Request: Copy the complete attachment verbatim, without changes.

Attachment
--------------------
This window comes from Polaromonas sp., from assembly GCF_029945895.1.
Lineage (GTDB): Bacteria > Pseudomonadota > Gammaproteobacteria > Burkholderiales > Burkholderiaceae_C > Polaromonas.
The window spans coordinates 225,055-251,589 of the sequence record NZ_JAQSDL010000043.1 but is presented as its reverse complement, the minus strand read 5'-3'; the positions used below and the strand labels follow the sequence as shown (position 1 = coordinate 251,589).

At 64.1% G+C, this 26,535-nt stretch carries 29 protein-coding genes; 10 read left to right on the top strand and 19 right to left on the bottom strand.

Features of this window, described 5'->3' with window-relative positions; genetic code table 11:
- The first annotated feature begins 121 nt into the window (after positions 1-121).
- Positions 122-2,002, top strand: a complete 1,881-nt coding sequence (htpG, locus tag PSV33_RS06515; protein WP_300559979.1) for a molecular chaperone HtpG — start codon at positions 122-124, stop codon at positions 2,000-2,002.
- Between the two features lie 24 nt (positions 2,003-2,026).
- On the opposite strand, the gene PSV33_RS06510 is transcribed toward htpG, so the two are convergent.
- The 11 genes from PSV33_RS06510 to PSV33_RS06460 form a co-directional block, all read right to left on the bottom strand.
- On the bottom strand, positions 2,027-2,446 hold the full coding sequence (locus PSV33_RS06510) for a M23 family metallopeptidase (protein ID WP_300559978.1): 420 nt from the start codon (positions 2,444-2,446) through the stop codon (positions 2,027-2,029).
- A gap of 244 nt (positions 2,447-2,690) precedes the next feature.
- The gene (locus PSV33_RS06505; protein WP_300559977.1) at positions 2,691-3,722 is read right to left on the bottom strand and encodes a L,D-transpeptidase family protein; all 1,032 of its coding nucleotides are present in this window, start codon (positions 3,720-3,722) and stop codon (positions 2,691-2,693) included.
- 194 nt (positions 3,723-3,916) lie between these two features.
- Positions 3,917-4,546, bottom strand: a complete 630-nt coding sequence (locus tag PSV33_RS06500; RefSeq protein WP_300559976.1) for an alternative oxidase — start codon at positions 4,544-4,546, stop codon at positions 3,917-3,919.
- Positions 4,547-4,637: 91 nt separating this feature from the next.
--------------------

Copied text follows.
This window comes from Polaromonas sp., from assembly GCF_029945895.1.
Lineage (GTDB): Bacteria > Pseudomonadota > Gammaproteobacteria > Burkholderiales > Burkholderiaceae_C > Polaromonas.
The window spans coordinates 225,055-251,589 of the sequence record NZ_JAQSDL010000043.1 but is presented as its reverse complement, the minus strand read 5'-3'; the positions used below and the strand labels follow the sequence as shown (position 1 = coordinate 251,589).

At 64.1% G+C, this 26,535-nt stretch carries 29 protein-coding genes; 10 read left to right on the top strand and 19 right to left on the bottom strand.

Features of this window, described 5'->3' with window-relative positions; genetic code table 11:
- The first annotated feature begins 121 nt into the window (after positions 1-121).
- Positions 122-2,002, top strand: a complete 1,881-nt coding sequence (htpG, locus tag PSV33_RS06515; protein WP_300559979.1) for a molecular chaperone HtpG — start codon at positions 122-124, stop codon at positions 2,000-2,002.
- Between the two features lie 24 nt (positions 2,003-2,026).
- On the opposite strand, the gene PSV33_RS06510 is transcribed toward htpG, so the two are convergent.
- The 11 genes from PSV33_RS06510 to PSV33_RS06460 form a co-directional block, all read right to left on the bottom strand.
- On the bottom strand, positions 2,027-2,446 hold the full coding sequence (locus PSV33_RS06510) for a M23 family metallopeptidase (protein ID WP_300559978.1): 420 nt from the start codon (positions 2,444-2,446) through the stop codon (positions 2,027-2,029).
- A gap of 244 nt (positions 2,447-2,690) precedes the next feature.
- The gene (locus PSV33_RS06505; protein WP_300559977.1) at positions 2,691-3,722 is read right to left on the bottom strand and encodes a L,D-transpeptidase family protein; all 1,032 of its coding nucleotides are present in this window, start codon (positions 3,720-3,722) and stop codon (positions 2,691-2,693) included.
- 194 nt (positions 3,723-3,916) lie between these two features.
- Positions 3,917-4,546, bottom strand: a complete 630-nt coding sequence (locus tag PSV33_RS06500; RefSeq protein WP_300559976.1) for an alternative oxidase — start codon at positions 4,544-4,546, stop codon at positions 3,917-3,919.
- Positions 4,547-4,637: 91 nt separating this feature from the next.